Part 2 - Intro to IntervalssteemCreated with Sketch.

in #acousticguitar3 years ago (edited)

I recently posted a video of me jamming in C major. My plan is to post a series that will explain and teach anyone willing the necessary basic skills and knowledge of how to improvise in this "modal" manner on the guitar.

This is also for anyone who is interested in learning a little bit about basic music theory, how to make chords, play basic scales. The C major scale is not style specific, it is used in all styles or genres of music. It can be played on many instruments.


What is a C major scale? The notes called C, D, E, F, G, A, B, make up the scale. After B it repeats over and over, for example CDEFGAB, CDEFGAB, CDEFGAB, CDEFGAB, etc.

If you are ascending through the scale, every time you come across the next C, that is called an Octave, if you are descending and you hit the next C that is also called an Octave. This is so because "Octave" simply is the name of that interval.

We can visualize the Octave by drawing 13 boxes. In the first box is a C and in the last box is also a C note. We can see how many other notes occur before we come across the next C (answer=11, though not all belong in the C scale).


The highlighted intervals do not belong to the C scale. They can be viewed from two perspectives, one is relative to the preceding note, the other is relative to the succeeding note!

Here is a chart I made showing the interval boxes and corresponding interval names. Note that the distance is measured by 0.5 tones or half steps. Two half steps make a full step. The naturally occurring distance between E to F and B to C is a half step or m2. Intervals do not stop at "P8" but for the purpose of this exercise I stopped it there.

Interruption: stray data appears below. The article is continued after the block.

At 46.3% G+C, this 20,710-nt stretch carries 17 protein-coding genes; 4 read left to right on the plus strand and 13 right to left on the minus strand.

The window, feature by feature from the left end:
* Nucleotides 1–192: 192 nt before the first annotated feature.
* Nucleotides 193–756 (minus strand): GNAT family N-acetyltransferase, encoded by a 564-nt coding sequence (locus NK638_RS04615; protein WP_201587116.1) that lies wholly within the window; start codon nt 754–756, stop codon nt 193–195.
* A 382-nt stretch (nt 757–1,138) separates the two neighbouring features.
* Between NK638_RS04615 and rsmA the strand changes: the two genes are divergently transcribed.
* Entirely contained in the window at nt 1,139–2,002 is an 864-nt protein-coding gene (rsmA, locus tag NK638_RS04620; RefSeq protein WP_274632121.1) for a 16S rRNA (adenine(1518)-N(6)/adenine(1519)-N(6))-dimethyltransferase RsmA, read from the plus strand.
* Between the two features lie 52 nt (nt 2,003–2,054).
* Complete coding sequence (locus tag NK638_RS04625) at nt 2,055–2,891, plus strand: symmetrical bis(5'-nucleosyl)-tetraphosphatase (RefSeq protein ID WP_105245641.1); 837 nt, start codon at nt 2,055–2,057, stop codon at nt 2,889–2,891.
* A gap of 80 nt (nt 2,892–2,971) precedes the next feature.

Here is a fun fact, if you are playing the white keys only on a piano, you are playing all the notes from the C major scale! The black keys correspond to the highlighted boxes above, they do not belong to the C scale!



On the guitar, playing the C scale is not as straight forward as on the piano. Here is what it would look like if you lay a guitar on your lap and look down, and visualize all the notes that belong to the C major scale.




What is a chord? The definition is, 2 or 3 notes played at the same time make up a chord.

We can derive 7 standard chords from the C scale. To build the standard chords of the scale take the 1st, 3rd, and 5th notes, repeat the process but start at the 2nd note, then 3rd note then 4th note as follows:

Remember these are the pallet of notes: "C D E F G A B, C D E F G A B, C D E F G A B, C D etc"

CEG - C major, let's assign it Roman numeral capital I, because it is major.
DFA - D minor chord = ii, small letters because it is minor
EGB - E minor chord = iii
FAC - F major chord = IV
GBD - G major chord = V
ACE - A minor chord = vi
BDF - Diminished chord = vii°

The chords get their name from the first note or the "Root". Note this pattern: I,ii,ii, IV,V,vi,vii° or major, minor, minor, major, major, minor, diminished.

Some additional questions that might arise:
Why only 3 notes?
-the 3 notes are only the barebones structure, notes can be added, try adding notes, experiment! On guitar, 6 notes maximum are possible.

What the heck is a diminished chord?
-diminished occurs when you build your chord based off the 7th (M7) degree. In C major the vii° chord's notes are "BDF". This is called B diminished, since the distance from B to F is a "diminished fifth" and it gets its name from this.

How do I know if it is a major vs minor chord?
-analyze the chord in question by using the interval chart. Is the second note in your chord a M2 or m2 interval? If M2, major, if m2, minor.

In the next post, I will explain how to play the 7 chords derived from the C major scale, and how to play the c major scale on the guitar.

Any questions or comments are welcome, please send comments/feedback.

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